Director: Greg Barker
Stars: Ana de Armas, Wagner Moura, Garret Dillahunt
Another week in lockdown, another Netflix Original. Credit to the global streaming giant; for the moment they’re still able to dutifully trickle out content for the bored and terrifyied masses. Among this week’s new crumbs for the pecking at is Greg Barker’s political biopic Sergio.
The Sergio of the title is UN diplomat Sergio Vieira de Mello (Narcos star Wagner Moura) – “the world’s Mr Fix-It” – a Brazilian brought in to war-torn Baghdad during the occupation of Iraq in 2003. de Mello’s mandate is to broker peaceful relations on all fronts, in effect spinning plates as one regime crumbles and another fumbles its wishy-washy intentions. This ought to be enough to occupy him, but he also has heated chemistry with his capable colleague Carolina Larriera (Ana de Armas) to contend with.
We’re advised of the catastrophic end of de Mello’s efforts from the get-go, as Barker’s film frames his arrival as a flashback. Some three months later, Sergio is trapped in a bombed UN building, relying on the valiant efforts of Msg. Bill von Zehle (Garret Dillahunt) to save his life. Zipping back and forth between these two time periods (with lengthy excursions back to his first encounters with Carolina three years prior), Sergio immediately becomes a reflection of the confusion and futility of the outside efforts to overhaul Iraqi politics on a calendar of mere months.
de Mello wishes to remain impartial – as he’s been instructed – but the US’s representatives pressure him to make the decisions they want. Said pressure comes most keenly from Paul Bremer (Bradley Whitford, comfortably doing his Josh Lyman bit). Sergio flits from earnest, downplayed political drama to soporific survival thriller, never quite giving either sensibility time to instill itself or flourish. It feels more like a movie switching channels. Flicking fitfully into ’90s-style steamy romance mode doesn’t overly help with the sense of tonal restlessness, either. What’s more, Barker seems more engaged by how attractive his actors are over any particular political comment.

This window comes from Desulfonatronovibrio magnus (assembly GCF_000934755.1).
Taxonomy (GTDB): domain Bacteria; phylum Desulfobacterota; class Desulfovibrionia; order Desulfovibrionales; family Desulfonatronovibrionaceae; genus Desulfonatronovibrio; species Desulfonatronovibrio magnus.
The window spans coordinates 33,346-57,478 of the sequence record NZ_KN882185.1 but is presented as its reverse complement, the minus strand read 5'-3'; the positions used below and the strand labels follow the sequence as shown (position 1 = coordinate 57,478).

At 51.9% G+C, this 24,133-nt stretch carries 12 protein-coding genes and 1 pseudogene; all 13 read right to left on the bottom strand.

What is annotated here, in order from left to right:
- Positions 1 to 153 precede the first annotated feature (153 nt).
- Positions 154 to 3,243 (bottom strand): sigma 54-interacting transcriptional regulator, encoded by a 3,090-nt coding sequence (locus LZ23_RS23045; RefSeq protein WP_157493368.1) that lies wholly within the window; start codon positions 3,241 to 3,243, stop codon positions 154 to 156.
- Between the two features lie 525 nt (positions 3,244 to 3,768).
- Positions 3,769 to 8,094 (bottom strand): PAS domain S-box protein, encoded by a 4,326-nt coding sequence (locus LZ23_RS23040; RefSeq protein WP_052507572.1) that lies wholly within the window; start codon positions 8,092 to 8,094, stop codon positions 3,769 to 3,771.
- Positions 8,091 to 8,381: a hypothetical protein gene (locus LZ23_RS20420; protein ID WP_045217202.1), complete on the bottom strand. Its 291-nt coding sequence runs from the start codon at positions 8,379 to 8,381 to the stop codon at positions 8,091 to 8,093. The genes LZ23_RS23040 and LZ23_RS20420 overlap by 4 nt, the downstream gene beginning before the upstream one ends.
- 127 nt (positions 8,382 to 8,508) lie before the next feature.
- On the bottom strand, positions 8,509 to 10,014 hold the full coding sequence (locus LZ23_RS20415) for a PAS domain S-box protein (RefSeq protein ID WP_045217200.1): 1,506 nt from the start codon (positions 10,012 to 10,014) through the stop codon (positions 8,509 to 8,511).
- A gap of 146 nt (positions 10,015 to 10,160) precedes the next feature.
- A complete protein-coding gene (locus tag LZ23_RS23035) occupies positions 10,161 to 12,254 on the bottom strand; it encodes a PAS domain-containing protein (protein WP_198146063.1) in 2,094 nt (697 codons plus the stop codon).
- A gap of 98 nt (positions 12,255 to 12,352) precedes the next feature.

Moura makes for a solid lead, but I’d be lying if I didn’t say de Armas was the casting draw here. Her star is on the rise and has been ever since Denis Villeneuve fetishised her in his Blade Runner sequel. Now she’s a Bond-girl in waiting and a capable star in her own right, having held court throughout Rian Johnson’s abundantly enjoyable Knives Out. Those of us with a taste for trash will also have kept her on the radar since Eli Roth’s Knock Knock. Her work here is solid, but it’s not her vehicle. She’s the love interest and the material offers her little more (she’s still v. good).
Barker’s dealing with true life events and affords his material the kind of dutiful seriousness you’d readily expect, and the multi-pronged narrative only accentuates the floundering efforts of all parties in the Iraqi rubble. This feels like an intentional move – attempting to wrestle these politics into linear form would arguably do them a disservice – but the sense of the disjointed and the sketchy doesn’t ever truly escape him. Still, there are moments where the very contrast in the film works for Barker. After the hot and horny rains of East Asia, a cut to the dry heat of Iraq brings on another kind of thirst entirely. Either way, getting sated really isn’t an option here. Sergio is a film about frustration. And a frustrating one at that.
Cliché seems difficult to avoid also. See the scene where de Mello’s workaholic nature disappoints the children he doesn’t know well enough, or his fondness for spouting poetic insights into his ambitions; exclamations that sound eerily like they could be Savage Garden lyrics.
This is also ground Barker’s covered before, having made a documentary on de Mello under the very same title 11 years ago. I’ve not encountered that film, personally, but I would hope to find something a lot more revealing and provocative than the by-the-numbers dramatic reconstruction offered up here. At least the leads are very pretty. That might be enough to fill two hours of lockdown for you.